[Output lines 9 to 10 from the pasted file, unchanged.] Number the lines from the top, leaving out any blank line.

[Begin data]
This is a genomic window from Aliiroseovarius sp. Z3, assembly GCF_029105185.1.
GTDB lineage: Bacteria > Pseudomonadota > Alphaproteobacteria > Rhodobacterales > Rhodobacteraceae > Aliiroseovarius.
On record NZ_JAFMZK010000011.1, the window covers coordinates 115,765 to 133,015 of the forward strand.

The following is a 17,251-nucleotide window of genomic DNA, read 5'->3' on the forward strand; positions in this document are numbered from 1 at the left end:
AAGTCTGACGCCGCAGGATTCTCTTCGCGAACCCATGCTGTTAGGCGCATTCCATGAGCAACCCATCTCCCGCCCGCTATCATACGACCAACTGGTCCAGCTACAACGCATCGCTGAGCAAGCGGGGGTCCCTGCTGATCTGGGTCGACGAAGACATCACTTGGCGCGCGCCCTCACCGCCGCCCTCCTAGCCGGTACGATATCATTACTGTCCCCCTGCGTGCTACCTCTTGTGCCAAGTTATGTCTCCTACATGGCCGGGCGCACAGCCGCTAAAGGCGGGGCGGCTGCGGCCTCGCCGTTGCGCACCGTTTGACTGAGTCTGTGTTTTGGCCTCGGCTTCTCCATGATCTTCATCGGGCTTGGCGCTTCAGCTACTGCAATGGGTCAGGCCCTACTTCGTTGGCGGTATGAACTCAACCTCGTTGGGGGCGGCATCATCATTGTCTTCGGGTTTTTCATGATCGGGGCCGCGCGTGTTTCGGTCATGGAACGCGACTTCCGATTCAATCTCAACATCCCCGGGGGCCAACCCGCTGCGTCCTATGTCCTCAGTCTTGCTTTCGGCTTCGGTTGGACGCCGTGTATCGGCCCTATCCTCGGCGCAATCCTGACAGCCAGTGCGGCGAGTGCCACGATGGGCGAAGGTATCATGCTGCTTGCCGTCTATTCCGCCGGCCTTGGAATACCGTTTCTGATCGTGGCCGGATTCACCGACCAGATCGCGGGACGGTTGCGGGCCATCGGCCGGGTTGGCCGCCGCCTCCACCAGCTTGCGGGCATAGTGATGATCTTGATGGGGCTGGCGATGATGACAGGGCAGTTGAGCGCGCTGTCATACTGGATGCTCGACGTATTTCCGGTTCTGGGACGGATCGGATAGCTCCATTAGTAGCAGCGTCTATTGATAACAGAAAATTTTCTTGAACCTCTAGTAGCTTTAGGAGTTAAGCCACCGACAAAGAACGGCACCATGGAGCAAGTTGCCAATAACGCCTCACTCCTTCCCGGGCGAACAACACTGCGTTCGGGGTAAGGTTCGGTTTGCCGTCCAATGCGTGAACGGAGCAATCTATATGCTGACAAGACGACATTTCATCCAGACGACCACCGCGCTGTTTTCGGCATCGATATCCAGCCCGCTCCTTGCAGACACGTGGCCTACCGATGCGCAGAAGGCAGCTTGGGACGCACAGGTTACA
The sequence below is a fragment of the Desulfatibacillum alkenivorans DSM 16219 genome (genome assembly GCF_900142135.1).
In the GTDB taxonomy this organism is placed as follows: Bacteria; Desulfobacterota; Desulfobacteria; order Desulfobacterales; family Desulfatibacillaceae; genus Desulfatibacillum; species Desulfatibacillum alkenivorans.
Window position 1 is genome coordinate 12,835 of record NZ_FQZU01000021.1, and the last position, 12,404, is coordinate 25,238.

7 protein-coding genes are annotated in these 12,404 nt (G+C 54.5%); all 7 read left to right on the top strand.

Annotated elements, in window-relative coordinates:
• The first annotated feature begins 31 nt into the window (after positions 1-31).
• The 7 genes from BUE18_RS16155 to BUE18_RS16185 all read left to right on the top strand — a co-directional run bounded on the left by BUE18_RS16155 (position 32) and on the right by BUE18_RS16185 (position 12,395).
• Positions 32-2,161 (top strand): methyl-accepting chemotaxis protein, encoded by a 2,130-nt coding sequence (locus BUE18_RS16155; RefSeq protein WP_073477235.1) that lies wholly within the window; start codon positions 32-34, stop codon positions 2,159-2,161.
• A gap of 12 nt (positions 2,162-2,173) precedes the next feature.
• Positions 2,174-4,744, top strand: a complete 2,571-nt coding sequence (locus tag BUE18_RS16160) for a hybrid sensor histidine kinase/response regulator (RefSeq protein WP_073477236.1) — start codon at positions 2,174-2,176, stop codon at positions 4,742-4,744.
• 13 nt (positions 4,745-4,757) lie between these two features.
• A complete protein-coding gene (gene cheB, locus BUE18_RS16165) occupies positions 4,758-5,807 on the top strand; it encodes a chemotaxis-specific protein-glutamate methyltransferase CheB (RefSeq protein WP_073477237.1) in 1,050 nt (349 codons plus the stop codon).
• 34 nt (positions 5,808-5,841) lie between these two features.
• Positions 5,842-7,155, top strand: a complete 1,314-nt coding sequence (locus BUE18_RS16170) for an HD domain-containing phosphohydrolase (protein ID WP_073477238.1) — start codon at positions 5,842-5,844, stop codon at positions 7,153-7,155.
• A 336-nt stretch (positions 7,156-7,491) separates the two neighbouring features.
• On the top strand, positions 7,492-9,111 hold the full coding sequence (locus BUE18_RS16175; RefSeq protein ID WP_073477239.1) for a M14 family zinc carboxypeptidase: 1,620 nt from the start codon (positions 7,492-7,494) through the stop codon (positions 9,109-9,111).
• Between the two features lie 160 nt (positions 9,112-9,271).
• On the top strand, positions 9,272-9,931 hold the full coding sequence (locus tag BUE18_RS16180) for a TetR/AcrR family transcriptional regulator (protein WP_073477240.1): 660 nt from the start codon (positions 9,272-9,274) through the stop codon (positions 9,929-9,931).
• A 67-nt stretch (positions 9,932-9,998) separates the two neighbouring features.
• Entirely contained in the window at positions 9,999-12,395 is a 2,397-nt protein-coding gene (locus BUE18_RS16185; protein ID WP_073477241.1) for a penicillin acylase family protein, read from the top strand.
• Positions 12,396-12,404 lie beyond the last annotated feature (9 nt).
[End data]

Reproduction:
7 protein-coding genes are annotated in these 12,404 nt (G+C 54.5%); all 7 read left to right on the top strand.

Annotated elements, in window-relative coordinates: